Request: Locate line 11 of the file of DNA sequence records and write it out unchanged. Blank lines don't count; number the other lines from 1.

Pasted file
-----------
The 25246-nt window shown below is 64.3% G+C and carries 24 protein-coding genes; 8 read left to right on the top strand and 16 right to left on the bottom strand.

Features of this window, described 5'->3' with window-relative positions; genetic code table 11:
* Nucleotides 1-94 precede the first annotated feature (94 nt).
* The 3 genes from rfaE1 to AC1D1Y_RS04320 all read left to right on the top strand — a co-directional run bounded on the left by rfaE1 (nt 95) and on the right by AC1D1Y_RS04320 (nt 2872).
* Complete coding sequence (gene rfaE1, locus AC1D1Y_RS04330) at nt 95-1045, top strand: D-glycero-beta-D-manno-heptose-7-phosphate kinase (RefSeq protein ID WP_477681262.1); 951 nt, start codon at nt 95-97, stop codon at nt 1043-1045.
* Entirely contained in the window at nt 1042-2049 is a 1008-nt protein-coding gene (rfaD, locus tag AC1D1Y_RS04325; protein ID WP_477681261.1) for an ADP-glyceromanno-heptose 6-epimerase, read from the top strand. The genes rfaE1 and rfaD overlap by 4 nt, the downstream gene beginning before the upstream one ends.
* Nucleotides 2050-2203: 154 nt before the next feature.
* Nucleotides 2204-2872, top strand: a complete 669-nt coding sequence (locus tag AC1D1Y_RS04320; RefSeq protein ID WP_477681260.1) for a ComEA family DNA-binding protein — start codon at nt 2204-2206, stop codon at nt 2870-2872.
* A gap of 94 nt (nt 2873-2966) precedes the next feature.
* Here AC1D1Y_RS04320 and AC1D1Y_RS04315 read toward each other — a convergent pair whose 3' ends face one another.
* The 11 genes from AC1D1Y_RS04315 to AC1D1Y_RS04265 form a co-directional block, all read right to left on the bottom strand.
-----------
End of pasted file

* The 11 genes from AC1D1Y_RS04315 to AC1D1Y_RS04265 form a co-directional block, all read right to left on the bottom strand.